A family's prayers were answered by churchgoers from Stiperstones Methodist Church, who transformed the place of worship into a a warm and welcoming home.
Work began in May this year as volunteers prepared the church for a grandmother, husband and wife, three-year-old boy and their cat, who travelled from the war-torn eastern area of the country, where 80 per cent of their village has been destroyed by bombs.
Shropshire Council's Southern Planning Committee has now formally approved the temporary transformation of the facility. It had to go before the committee because a councillor - Heather Kidd - effectively acted on the applicant's behalf.
She told the committee that the family has been in the church for around a month after lengthy delays in sorting their visas.
"They have been delayed because of Home Office requirements. It's been pretty torturous for them. Your support (for the application) would be welcome."
Councillor Hilary Luff said: "I'm very much in support of this. I think it's great that a community has come together to support a family."
The committee unanimously approved the application.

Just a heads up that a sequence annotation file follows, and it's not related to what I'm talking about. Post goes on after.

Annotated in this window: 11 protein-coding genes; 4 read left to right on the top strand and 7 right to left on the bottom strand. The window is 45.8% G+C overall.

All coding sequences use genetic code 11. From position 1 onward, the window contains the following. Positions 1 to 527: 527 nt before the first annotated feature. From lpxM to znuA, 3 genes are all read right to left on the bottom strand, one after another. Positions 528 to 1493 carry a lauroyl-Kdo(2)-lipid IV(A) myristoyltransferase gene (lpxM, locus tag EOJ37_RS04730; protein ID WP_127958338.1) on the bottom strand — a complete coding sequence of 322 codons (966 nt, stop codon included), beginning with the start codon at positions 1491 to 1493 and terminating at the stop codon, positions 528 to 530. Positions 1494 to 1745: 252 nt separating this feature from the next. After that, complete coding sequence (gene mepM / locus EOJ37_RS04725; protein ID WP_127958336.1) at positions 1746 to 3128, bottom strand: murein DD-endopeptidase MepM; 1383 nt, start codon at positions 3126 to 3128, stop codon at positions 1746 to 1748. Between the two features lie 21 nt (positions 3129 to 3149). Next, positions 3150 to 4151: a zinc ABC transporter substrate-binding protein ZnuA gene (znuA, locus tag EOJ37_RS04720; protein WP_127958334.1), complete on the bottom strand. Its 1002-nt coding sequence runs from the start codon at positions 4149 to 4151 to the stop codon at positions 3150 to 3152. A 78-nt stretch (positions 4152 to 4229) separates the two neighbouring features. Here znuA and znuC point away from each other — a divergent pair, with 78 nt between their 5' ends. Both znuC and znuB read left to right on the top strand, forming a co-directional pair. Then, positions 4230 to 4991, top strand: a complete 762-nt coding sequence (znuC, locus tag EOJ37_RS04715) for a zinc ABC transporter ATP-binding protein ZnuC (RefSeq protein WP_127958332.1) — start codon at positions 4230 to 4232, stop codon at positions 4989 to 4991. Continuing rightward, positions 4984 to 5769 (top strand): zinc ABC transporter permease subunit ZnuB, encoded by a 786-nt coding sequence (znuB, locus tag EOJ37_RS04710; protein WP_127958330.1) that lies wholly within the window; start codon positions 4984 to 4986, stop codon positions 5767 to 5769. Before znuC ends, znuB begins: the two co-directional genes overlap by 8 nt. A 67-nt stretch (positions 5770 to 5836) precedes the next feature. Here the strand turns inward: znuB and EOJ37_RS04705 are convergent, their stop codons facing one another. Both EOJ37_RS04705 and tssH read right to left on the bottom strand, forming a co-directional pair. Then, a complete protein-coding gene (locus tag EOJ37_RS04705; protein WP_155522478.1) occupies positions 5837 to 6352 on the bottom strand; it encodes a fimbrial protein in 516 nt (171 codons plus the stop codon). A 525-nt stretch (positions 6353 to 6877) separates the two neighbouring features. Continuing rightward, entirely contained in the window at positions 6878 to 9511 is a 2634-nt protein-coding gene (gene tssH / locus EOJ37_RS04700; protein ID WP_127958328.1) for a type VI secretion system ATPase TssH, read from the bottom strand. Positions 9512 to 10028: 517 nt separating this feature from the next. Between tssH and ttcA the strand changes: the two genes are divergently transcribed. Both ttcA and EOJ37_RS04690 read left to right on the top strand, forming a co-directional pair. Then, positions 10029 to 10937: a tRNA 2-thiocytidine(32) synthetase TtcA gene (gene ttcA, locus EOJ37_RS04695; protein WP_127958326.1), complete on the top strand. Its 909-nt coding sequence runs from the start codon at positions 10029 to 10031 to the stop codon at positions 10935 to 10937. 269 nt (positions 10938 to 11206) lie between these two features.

When volunteers were renovating the church, Lesley Holder, from the church group, said: "We had prayer meetings and collections for the people of Ukraine but really felt that we wanted to do more and so we decided to help in a more practical way.
"The process of finding a Ukraine family was long and difficult but we have been lucky enough to have had a Zoom meeting with one particular family who were happy to live out in the countryside. We have invited them to come to our building, which they were over the moon about, and are currently applying for visas.
"They are now living in a one-room bedsit with an aunt. The family arrived at their aunt’s house with the clothes they stood up in, their cat and their car and they will not have much more than that by the time they arrive at their new home."